English concertinas play the same note in each direction. That is, each button plays the same tone whether you’re moving the bellows in or out. Each end has a thumbstrap and a pinky rest for supporting the concertina, leaving your other fingers free to play.
English Concertina: Keyboard Layout
On each end of the concertina, the two middle rows are equivalent to the white keys of a piano; the two outer rows are equivalent to black keys. If you can visualize music written in standard notation, all of the notes on the lines of the musical staff are on the left; all of the notes on the spaces are on the right.
To play the C scale, you would find middle C and walk your fingers up the middle rows, alternating left and right. Playing the G scale, which has an f#–a black note–you would start on g and do the same thing but reach out to the outer row for the f#. It’s a logical layout, and many people find that the buttons fall pretty naturally under their fingers.
A 48-key treble English concertina has the same range as a fiddle/violin and is fully chromatic. Treble concertinas with fewer buttons generally omit the top octave, more or less, and some will omit one of each of the enharmonic pairs. So, for instance, you will have an g# button, right there next to the g, but you won’t have the corresponding a-flat button on the other side of the concertina. You will have the sound, since a-flat sounds just like g#, but instead of being next to the a, it’s on the other side next to the g.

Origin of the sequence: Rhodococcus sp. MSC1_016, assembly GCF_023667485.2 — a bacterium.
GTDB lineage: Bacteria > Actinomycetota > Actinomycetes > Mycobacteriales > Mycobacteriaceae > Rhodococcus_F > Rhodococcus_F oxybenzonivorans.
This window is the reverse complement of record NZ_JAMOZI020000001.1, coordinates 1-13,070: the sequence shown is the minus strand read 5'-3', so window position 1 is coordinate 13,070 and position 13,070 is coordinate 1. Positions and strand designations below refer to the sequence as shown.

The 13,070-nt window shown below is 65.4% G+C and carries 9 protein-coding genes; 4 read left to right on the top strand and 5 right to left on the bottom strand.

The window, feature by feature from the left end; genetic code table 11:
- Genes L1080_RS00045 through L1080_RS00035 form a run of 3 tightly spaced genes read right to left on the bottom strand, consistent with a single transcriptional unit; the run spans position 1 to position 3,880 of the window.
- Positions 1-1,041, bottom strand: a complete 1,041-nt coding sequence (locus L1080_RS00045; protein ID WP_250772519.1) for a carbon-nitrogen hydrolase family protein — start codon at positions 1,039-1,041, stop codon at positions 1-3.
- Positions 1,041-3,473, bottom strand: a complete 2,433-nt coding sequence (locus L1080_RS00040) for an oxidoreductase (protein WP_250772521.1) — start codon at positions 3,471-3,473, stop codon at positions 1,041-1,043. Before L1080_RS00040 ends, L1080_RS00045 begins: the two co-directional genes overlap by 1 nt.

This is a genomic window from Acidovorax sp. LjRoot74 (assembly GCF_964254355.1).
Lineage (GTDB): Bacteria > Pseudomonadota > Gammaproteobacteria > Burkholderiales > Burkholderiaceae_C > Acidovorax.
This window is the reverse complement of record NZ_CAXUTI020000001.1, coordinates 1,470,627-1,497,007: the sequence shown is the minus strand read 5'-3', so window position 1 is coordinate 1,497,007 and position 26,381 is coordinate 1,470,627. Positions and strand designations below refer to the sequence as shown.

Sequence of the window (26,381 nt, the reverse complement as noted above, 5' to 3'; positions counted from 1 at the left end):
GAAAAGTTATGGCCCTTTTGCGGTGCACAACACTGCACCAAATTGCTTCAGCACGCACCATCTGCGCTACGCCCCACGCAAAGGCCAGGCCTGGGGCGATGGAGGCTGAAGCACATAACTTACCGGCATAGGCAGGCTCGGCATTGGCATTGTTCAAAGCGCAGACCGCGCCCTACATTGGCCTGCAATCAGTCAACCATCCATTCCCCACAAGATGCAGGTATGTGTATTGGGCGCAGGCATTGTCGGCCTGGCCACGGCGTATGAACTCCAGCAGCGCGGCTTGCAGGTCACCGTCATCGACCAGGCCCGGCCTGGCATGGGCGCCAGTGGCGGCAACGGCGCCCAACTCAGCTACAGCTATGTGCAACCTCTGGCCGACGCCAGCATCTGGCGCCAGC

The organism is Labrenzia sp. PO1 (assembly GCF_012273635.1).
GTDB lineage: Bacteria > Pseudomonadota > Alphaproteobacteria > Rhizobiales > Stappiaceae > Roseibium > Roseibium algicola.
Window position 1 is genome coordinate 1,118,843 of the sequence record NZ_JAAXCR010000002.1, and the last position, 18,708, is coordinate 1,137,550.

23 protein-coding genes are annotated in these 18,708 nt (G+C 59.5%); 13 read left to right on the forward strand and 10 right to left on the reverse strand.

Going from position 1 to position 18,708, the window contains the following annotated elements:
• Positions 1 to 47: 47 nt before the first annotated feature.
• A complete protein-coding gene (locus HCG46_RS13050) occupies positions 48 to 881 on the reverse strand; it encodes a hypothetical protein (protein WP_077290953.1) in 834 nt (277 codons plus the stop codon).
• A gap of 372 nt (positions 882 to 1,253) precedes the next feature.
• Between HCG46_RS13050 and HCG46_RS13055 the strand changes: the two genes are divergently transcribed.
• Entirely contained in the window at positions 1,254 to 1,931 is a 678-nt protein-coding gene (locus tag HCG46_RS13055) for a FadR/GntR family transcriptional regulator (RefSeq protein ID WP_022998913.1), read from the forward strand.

English Concertina: Variants and Strengths
You might also encounter tenor English concertinas, tenor/trebles, extended trebles, baritones, and, rarely, maybe even a bass concertina.
English concertinas are great for playing single-note melodies. You can play chords, too–just press down two or more buttons simultaneously–but it takes diligent practice to play melody and chords simultaneously, since both hands are busy playing melody. Because English concertinas are unisonoric (play the same note push and pull), they lend themselves to playing smoothly, and because they’re typically chromatic, they’re useful for playing music with lots of accidentals.